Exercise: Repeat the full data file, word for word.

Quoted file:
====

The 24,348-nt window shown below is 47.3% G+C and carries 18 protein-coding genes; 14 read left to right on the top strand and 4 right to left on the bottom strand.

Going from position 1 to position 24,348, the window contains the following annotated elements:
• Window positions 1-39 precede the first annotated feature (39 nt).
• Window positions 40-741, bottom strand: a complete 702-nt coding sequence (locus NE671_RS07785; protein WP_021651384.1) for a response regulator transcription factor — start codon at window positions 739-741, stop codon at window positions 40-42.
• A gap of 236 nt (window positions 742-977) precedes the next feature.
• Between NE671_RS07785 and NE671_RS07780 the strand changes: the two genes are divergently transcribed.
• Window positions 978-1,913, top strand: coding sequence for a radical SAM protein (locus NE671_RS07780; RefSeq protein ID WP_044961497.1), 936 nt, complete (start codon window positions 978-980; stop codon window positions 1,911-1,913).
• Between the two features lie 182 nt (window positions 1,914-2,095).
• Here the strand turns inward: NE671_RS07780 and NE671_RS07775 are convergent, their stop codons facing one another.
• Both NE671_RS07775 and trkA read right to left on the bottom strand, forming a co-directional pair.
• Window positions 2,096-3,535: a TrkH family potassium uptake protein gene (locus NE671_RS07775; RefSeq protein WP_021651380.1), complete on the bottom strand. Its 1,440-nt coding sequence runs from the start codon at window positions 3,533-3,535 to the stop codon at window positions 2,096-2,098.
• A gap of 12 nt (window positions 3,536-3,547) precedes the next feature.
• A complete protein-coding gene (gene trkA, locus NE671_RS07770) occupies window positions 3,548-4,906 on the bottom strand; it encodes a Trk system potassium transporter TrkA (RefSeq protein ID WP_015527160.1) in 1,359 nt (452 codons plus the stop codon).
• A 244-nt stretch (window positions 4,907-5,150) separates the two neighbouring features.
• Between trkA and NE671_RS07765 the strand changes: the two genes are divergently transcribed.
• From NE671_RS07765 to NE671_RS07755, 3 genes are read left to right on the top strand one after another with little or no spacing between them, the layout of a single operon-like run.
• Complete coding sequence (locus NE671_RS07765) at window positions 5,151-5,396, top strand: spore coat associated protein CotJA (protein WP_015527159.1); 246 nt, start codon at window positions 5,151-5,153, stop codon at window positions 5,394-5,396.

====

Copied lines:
The 24,348-nt window shown below is 47.3% G+C and carries 18 protein-coding genes; 14 read left to right on the top strand and 4 right to left on the bottom strand.

Going from position 1 to position 24,348, the window contains the following annotated elements:
• Window positions 1-39 precede the first annotated feature (39 nt).
• Window positions 40-741, bottom strand: a complete 702-nt coding sequence (locus NE671_RS07785; protein WP_021651384.1) for a response regulator transcription factor — start codon at window positions 739-741, stop codon at window positions 40-42.
• A gap of 236 nt (window positions 742-977) precedes the next feature.
• Between NE671_RS07785 and NE671_RS07780 the strand changes: the two genes are divergently transcribed.
• Window positions 978-1,913, top strand: coding sequence for a radical SAM protein (locus NE671_RS07780; RefSeq protein ID WP_044961497.1), 936 nt, complete (start codon window positions 978-980; stop codon window positions 1,911-1,913).
• Between the two features lie 182 nt (window positions 1,914-2,095).
• Here the strand turns inward: NE671_RS07780 and NE671_RS07775 are convergent, their stop codons facing one another.
• Both NE671_RS07775 and trkA read right to left on the bottom strand, forming a co-directional pair.
• Window positions 2,096-3,535: a TrkH family potassium uptake protein gene (locus NE671_RS07775; RefSeq protein WP_021651380.1), complete on the bottom strand. Its 1,440-nt coding sequence runs from the start codon at window positions 3,533-3,535 to the stop codon at window positions 2,096-2,098.
• A gap of 12 nt (window positions 3,536-3,547) precedes the next feature.
• A complete protein-coding gene (gene trkA, locus NE671_RS07770) occupies window positions 3,548-4,906 on the bottom strand; it encodes a Trk system potassium transporter TrkA (RefSeq protein ID WP_015527160.1) in 1,359 nt (452 codons plus the stop codon).
• A 244-nt stretch (window positions 4,907-5,150) separates the two neighbouring features.
• Between trkA and NE671_RS07765 the strand changes: the two genes are divergently transcribed.
• From NE671_RS07765 to NE671_RS07755, 3 genes are read left to right on the top strand one after another with little or no spacing between them, the layout of a single operon-like run.
• Complete coding sequence (locus NE671_RS07765) at window positions 5,151-5,396, top strand: spore coat associated protein CotJA (protein WP_015527159.1); 246 nt, start codon at window positions 5,151-5,153, stop codon at window positions 5,394-5,396.